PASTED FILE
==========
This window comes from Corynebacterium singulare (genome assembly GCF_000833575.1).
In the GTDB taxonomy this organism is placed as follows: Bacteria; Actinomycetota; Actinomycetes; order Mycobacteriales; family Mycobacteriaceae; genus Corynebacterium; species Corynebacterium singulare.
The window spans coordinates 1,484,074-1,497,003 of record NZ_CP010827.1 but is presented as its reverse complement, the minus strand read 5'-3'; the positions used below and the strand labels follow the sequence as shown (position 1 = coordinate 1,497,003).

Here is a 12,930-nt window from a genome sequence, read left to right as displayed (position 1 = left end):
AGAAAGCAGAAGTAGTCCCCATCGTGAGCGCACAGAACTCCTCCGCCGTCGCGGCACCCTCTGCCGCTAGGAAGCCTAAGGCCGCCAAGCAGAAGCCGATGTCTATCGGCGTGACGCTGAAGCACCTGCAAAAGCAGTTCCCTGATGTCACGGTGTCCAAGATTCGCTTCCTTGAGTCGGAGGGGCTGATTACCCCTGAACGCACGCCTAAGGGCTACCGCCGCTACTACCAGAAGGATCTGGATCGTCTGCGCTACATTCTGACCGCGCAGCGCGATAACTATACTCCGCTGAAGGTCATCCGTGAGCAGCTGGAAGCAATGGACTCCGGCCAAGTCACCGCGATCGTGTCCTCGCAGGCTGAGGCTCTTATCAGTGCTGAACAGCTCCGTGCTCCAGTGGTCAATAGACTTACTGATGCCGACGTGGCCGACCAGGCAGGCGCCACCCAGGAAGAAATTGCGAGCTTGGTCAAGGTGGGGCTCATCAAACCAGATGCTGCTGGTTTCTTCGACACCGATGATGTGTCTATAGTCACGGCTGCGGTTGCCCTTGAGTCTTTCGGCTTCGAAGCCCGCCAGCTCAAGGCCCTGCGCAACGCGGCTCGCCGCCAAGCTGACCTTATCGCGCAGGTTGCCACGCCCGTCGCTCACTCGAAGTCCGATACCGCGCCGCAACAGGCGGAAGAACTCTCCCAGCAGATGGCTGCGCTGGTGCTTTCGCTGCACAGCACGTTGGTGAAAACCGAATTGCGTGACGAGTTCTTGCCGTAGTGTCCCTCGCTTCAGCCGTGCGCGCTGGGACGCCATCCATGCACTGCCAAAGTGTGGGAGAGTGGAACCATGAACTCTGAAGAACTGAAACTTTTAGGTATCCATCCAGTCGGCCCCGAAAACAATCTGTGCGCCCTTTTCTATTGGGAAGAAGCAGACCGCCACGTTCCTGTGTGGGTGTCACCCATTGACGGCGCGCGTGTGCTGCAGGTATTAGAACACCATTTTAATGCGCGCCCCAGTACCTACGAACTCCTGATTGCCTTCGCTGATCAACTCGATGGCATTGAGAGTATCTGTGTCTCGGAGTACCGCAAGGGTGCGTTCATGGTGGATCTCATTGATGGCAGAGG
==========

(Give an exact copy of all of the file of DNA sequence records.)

This window comes from Corynebacterium singulare (genome assembly GCF_000833575.1).
In the GTDB taxonomy this organism is placed as follows: Bacteria; Actinomycetota; Actinomycetes; order Mycobacteriales; family Mycobacteriaceae; genus Corynebacterium; species Corynebacterium singulare.
The window spans coordinates 1,484,074-1,497,003 of record NZ_CP010827.1 but is presented as its reverse complement, the minus strand read 5'-3'; the positions used below and the strand labels follow the sequence as shown (position 1 = coordinate 1,497,003).

Here is a 12,930-nt window from a genome sequence, read left to right as displayed (position 1 = left end):
AGAAAGCAGAAGTAGTCCCCATCGTGAGCGCACAGAACTCCTCCGCCGTCGCGGCACCCTCTGCCGCTAGGAAGCCTAAGGCCGCCAAGCAGAAGCCGATGTCTATCGGCGTGACGCTGAAGCACCTGCAAAAGCAGTTCCCTGATGTCACGGTGTCCAAGATTCGCTTCCTTGAGTCGGAGGGGCTGATTACCCCTGAACGCACGCCTAAGGGCTACCGCCGCTACTACCAGAAGGATCTGGATCGTCTGCGCTACATTCTGACCGCGCAGCGCGATAACTATACTCCGCTGAAGGTCATCCGTGAGCAGCTGGAAGCAATGGACTCCGGCCAAGTCACCGCGATCGTGTCCTCGCAGGCTGAGGCTCTTATCAGTGCTGAACAGCTCCGTGCTCCAGTGGTCAATAGACTTACTGATGCCGACGTGGCCGACCAGGCAGGCGCCACCCAGGAAGAAATTGCGAGCTTGGTCAAGGTGGGGCTCATCAAACCAGATGCTGCTGGTTTCTTCGACACCGATGATGTGTCTATAGTCACGGCTGCGGTTGCCCTTGAGTCTTTCGGCTTCGAAGCCCGCCAGCTCAAGGCCCTGCGCAACGCGGCTCGCCGCCAAGCTGACCTTATCGCGCAGGTTGCCACGCCCGTCGCTCACTCGAAGTCCGATACCGCGCCGCAACAGGCGGAAGAACTCTCCCAGCAGATGGCTGCGCTGGTGCTTTCGCTGCACAGCACGTTGGTGAAAACCGAATTGCGTGACGAGTTCTTGCCGTAGTGTCCCTCGCTTCAGCCGTGCGCGCTGGGACGCCATCCATGCACTGCCAAAGTGTGGGAGAGTGGAACCATGAACTCTGAAGAACTGAAACTTTTAGGTATCCATCCAGTCGGCCCCGAAAACAATCTGTGCGCCCTTTTCTATTGGGAAGAAGCAGACCGCCACGTTCCTGTGTGGGTGTCACCCATTGACGGCGCGCGTGTGCTGCAGGTATTAGAACACCATTTTAATGCGCGCCCCAGTACCTACGAACTCCTGATTGCCTTCGCTGATCAACTCGATGGCATTGAGAGTATCTGTGTCTCGGAGTACCGCAAGGGTGCGTTCATGGTGGATCTCATTGATGGCAGAGG